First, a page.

"I've always liked second base and I've always grown up playing shortstop, so I like playing both of those," said Peters, who has played in 35 games this season. "Getting to play third, it's something new. It's a new learning experience and it's been fun. It's stepping out of your comfort zone, and playing all three has been fun. You learn a lot."
Listed as a shortstop on the team's roster, Peters spoke about the transition he has to make between games, or even mid-game, moving from one position to the other.
"It's a lot longer throw from third base to first than it is from second to first, so it takes some getting used to, but I always played shortstop while growing up, so that was always a long throw," he said. "I'm kind of used to having a longer throw. It wasn't that big of a difference."
Hitting coach Paul Elliot discussed Peters' defense, stating that he sees action in three or four games per week. The righty will get starts at third and second, then sometimes come on in relief for Thon at shortstop. Elliot said that the better Peters can be at those three positions, the more valuable of a prospect he is for the Jays' organization. It's also just a matter of learning the game of baseball more that is so important at this stage of a player's career.
"He's gonna be a solid player for us I think through the organization. He's learning to play all three positions — third, short and second—and the more he can grasp that defensively, the more valuable he'll be. But at the moment, it's a process we're working through," Elliot said.
"He's learning the game. You get a lot of these guys who come in here, they may have come from high school or college, but their knowledge of how to play the game isn't very good. It's not their fault, so it's just a whole retooling for a lot of them."
In 104 at-bats, Peters holds a .240 average accompanied by 11 RBIs, four doubles and three triples. He has struck out 25 times and walked 12, leading to an on base percentage of .316. The part of his offensive game that Elliot would like to see Peters improve on most is staying in behind the ball.
"He drifts through his swing a lot, but he's [in the cage] working on that exact same thing, so once he stays in behind the ball, stays back behind his swing, he's gotta pretty eye at the plate, some pretty good plate discipline," Elliot said. "He's gonna have some gap power for us, and probably hit for average, so he'll be alright."
A right-hander, Peters naturally has a better average against southpaws than he does against right-handed pitching. Against lefties, he's batting .346. Facing righties has been a challenge, however, as his average against them dips to .205.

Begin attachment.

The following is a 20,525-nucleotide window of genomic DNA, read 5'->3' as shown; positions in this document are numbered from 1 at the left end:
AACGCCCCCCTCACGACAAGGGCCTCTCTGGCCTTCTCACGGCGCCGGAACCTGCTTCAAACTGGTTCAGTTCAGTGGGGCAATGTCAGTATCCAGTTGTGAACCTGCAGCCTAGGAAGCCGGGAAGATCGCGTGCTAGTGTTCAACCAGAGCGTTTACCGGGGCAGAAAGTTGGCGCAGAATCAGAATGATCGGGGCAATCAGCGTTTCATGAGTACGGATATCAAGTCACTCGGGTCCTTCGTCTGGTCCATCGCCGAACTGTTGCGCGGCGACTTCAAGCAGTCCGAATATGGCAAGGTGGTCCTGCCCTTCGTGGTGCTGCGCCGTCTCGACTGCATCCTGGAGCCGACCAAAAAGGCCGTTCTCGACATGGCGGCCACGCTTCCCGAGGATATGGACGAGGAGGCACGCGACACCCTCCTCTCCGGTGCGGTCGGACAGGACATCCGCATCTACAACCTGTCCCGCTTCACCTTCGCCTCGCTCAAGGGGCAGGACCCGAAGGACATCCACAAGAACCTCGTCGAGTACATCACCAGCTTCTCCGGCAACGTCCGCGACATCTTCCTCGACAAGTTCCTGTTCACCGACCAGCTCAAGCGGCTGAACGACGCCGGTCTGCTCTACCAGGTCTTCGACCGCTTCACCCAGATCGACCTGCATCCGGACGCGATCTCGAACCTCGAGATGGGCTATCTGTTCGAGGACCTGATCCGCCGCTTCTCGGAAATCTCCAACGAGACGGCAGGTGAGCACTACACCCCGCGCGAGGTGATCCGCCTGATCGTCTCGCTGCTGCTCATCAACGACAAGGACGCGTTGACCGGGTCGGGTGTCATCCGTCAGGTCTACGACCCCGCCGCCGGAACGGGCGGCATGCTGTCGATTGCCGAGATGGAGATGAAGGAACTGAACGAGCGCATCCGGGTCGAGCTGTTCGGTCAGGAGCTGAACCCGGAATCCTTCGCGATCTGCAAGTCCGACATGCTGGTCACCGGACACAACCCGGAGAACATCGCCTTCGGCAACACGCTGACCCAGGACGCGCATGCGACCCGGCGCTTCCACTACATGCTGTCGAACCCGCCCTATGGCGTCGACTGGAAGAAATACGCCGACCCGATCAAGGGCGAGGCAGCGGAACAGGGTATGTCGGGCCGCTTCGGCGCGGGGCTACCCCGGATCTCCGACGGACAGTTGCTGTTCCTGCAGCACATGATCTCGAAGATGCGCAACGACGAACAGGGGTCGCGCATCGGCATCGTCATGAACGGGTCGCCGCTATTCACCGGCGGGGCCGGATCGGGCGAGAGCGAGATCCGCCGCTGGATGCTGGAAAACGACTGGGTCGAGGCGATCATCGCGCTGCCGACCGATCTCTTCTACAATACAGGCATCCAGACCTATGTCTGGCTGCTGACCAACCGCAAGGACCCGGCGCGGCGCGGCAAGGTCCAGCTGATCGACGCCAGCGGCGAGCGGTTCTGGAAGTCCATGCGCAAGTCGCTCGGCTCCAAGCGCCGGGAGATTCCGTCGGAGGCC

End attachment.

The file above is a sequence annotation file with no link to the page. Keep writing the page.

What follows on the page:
"You like to see a lefty on the mound more because you know the breaking ball's gonna be coming into you more than coming at you and breaking away from you, so I think for a lefty, you understand you gotta go the other way with it more and keep that front side closed," he said.
"With righties, that's the one thing I've been struggling with, is keeping my front side closed, so I'm trying to keep that closed and focused through the middle of the field. I'm getting more used to it and getting more comfortable with either [a] right hander or left hander."
Having his ups and downs throughout the season, Peters wants to be more consistent with his at-bats. He said that's the main thing he needs to improve on while he is in Dunedin for GCL play.
"I need to be more consistent at the plate and bringing good at bats every day to the field," Peters said. "When I get in those struggles, don't get in such a deep rut. Just keep yourself going and don't dwell on the past because tomorrow's a new day."
The GCL infield is crowded with young talent all sharing valuable playing time. Dickie Thon, the Jays' 2010 fifth round pick, is at shortstop, Jorge Vega-Rosado, the 28th rounder of this year's draft, is at second base and last year's 48th rounder Seth Connor is at third. This leaves Chris Peters, the 22-year-old out of the University of Cincinatti, splitting playing time in the infield.
Peters Learning The Utility Position
A shortstop throughout his amateur days, Chris Peters is learning how to become a utility man.
Dunedin Beat Writer
Peters is hitting just .217 in his last 10 games
Aug 17, 2011